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Veterans Day in Northwestern Arizona: Blowing Down Tombstones and Pancakes

dad-on-uss-bluefishOn Veterans Day I always think of my dad, an Arizona cowboy the US Navy sent to the South Pacific. The nineteen-year-old went from rounding up cattle in the wide open spaces of the northwestern Arizona desert to riding herd on two big diesel engines in the claustrophobic confines of a submarine. Dad always preferred horsepower to horses, so when he was discharged from the Navy at the end of WWII he didn’t go back to the ranch on the banks of the Colorado River. Instead he married his childhood sweetheart and moved to town to make three Baby Boomer children and his fortune in the automotive business.

Dad loved to tell his submarine stories and reminisce with other vets at the monthly American Legion Post meetings. On November 11, Veterans Day, before sunrise, Dad got out of bed, put on his blue and gold Legion garrison cap with Squawjame Post 14 in gold embroidery, and hurried from the house. With me usually begging to go along.

“Please, please, Dad. I wanna watch you blow down the tombstones.”

“Sorry, honey, no girls allowed. Reveille Club members only.” Dad gave me a wink and a smile, jumped in his pickup and drove away into the cold, windy dark.

About an hour later, just at official sunrise, eleven huge booms, one after another, rocked the entire town. It wasn’t until I was much older that I realized the Legionnaire’s weren’t at the cemetery giving the dead an eleven cannon salute. Dad and the Reveille Club boys were launching mortar rounds from the courthouse steps. No tombstones or honored dead were ever in danger during the Kingman Veterans Day proceedings. That can’t be said of the Reveille Club members who always gathered in the Legion Post bar for after-salute drinks and war stories, while the Legion Auxiliary women prepared their annual pancake breakfast in Post’s kitchen.

When I was eight or nine my parents volunteered me to serve at the Legion breakfast, carrying juice, coffee, cooked to order eggs, bacon and stacks of pancakes to hungry Legionnaires and townspeople crowding into long tables covered with white butcher paper. Usually, the first to weave in direct from the Post bar was an elderly man in a very tight wool navy blue sailor’s uniform. His white t-shirt covered belly squished out from the bottom of his jumper as his old-fashioned dark wool flat hat sporting a navy ribbon around the crown slipped down over one ear. The timeworn sailor had a sweet smile and friendly bloodshot eyes. He grabbed the back of the folding chair, squared up with it and lowered himself.  Once he was anchored on the seat, his eyelids drifted shut and the slow listing began — to starboard, back to midship and over to port. I set his plate and coffee down in front of him and lightly touched his shoulder to wake him. His eyelids rose to half-mast and he grinned, reaching for his cup.

“Down the hatch,” he slurred and fell face first into his short stack and scrambled eggs.

The well-oiled veteran in a doughboy uniform sitting next to him reached over with his left hand, pulled the old sailor out of his pancakes and held him back in his chair with one arm. The doughboy continued to shovel eggs into his own mouth while the sailor had a catnap behind his fellow veteran’s protective arm. No one seemed to mind or be offended by the public though usually quite polite drunkenness of the old warriors. Instead, they were treated with respect and affection on their one day to be honored for their service—Veterans Day in northwestern Arizona.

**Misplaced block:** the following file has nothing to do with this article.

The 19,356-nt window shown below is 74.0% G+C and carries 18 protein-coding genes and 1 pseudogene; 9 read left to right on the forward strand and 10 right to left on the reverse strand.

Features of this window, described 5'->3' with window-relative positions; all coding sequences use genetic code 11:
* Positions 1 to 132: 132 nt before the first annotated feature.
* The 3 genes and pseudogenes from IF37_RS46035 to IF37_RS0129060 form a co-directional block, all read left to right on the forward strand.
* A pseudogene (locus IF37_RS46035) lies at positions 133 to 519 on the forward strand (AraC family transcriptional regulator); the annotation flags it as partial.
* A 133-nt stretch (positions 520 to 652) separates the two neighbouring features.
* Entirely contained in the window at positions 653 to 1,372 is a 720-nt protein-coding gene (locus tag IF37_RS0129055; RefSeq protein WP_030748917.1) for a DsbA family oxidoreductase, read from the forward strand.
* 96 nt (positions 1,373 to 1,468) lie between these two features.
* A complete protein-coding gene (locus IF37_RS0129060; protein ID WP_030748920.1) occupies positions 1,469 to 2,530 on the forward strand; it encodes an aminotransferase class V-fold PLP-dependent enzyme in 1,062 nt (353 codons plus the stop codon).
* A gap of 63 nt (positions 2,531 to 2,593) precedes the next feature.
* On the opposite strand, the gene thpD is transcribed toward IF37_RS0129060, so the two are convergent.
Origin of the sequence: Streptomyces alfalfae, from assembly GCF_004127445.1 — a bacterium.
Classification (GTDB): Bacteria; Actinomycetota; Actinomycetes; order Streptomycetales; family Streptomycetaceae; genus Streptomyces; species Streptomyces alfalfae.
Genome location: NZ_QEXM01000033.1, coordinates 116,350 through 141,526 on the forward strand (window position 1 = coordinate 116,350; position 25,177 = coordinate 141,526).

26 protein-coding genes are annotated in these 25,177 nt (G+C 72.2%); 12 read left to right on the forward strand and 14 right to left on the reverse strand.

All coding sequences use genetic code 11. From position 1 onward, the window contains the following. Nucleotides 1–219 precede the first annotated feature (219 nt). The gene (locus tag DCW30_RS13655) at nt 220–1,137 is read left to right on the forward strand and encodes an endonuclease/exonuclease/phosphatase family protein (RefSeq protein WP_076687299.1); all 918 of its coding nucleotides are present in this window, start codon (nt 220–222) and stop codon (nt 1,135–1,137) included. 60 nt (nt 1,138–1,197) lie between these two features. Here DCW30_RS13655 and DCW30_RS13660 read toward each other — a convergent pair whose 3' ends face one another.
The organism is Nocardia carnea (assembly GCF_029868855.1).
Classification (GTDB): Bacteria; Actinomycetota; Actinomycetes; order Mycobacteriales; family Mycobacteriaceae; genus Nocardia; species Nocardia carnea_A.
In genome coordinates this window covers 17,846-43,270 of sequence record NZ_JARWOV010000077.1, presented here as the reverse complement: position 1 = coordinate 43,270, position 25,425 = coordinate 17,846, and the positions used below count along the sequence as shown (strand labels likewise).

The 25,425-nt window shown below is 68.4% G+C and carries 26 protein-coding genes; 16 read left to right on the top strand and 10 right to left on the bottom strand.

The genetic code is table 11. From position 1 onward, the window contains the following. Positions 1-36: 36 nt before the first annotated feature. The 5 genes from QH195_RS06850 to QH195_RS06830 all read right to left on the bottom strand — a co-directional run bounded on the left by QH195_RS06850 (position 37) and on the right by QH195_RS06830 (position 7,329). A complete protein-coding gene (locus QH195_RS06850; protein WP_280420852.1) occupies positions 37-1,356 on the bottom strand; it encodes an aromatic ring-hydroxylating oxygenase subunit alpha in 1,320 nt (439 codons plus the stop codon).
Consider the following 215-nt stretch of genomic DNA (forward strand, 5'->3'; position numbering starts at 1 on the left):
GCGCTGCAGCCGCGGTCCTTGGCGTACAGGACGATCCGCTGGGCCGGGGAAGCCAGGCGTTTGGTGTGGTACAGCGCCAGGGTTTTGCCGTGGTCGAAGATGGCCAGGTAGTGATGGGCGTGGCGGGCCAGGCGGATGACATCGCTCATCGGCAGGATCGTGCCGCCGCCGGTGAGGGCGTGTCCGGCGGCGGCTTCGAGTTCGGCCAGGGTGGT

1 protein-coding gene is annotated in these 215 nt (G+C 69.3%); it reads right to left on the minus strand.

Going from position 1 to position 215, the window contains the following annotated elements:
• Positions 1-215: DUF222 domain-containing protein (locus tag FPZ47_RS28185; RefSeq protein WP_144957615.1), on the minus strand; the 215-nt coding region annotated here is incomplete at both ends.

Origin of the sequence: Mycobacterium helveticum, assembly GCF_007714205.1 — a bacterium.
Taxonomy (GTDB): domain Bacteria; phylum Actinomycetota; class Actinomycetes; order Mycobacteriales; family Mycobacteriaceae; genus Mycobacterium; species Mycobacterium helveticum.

Have You Written Anything Important I’ve Read?

I have six traditionally published novels in the genres of romance, paranormal thriller, and young adult paranormal. My books have won sixteen writing/literary awards. Yet, often when I meet someone new and say I’m a novelist, I get this silly question: “Have you written anything important that I’ve read?” On a tour bus in Hawaii last February, I answered that question with—“Yes, War and Peace!” That felt good. Of course, no one mentioned that I didn’t look like a dead Russian aristocrat, which just goes to show no one on the bus had read the book, or perhaps hadn’t even heard of it. When I got that silly question from my new neighbor last week, I cocked my head and asked my usual, “How would I know that?” She answered with a sly smile, “You know what I mean.” Yes, unfortunately, I do. My name isn’t J.K. Rowling or Nora Roberts or Scott Pratt. So if “important” book translates to “best seller” for you, I haven’t written anything you’ve read.

3d-contest-smartsBut hang on, I have two new books coming soon, Contest Smarts: Writing Contest Winning Strategies, a non-fiction how-to, and a fun women’s fable entitled Bitten: Confessions of a Menopausal Vampire. 3d-bitten-frontWith these two sure best-sellers, maybe I’ll have a new answer for that silly question, “Have you written anything important that I’ve read?” Or I could just keep on with a superior quizzical look and “How would I know that?” comeback because it’s so much darn fun.

Heigh ho! Mmmmmmmmmmmmmmmelinda

Disaster or Beautiful–It’s Perspective

king-street-flood-10-16-eunaWe lived in D.C.for five years and whenever there was a storm rolling up the coast, Old Town Alexandria, Virginia, a couple of miles south of us, would get flooded by the Potomac River. Though we lived on the river by DCA airport, we weren’t ever affected by flooding. Of course, we lived on the 10th floor of a high rise. However, my son and his wife live in Old Town Alexandria–on higher ground, thank goodness. They ventured out to King Street one evening last weekend and waded to dinner. My daughter-in-law took and enhanced this beautiful photo of the flooding. The APP effects make the disaster look magical, almost.

Book Promotion on Social Media Whoas

I’m always hatching fabulous ideas, usually about how a group of like-minded individuals can accomplish, create, achieve so much more together than individually. Rocking that theme, I decided that writers I’ve met here in Tucson could extend their promotional reach by cooperatively promoting each others’ work. I believe now is the best time in history for an author with stories to tell and sell directly to the readers. Reaching readers via the internet and social media seems to be the best or debatably the easiest place to connect with readers who’ll buy your book. Or so social media would have us believe.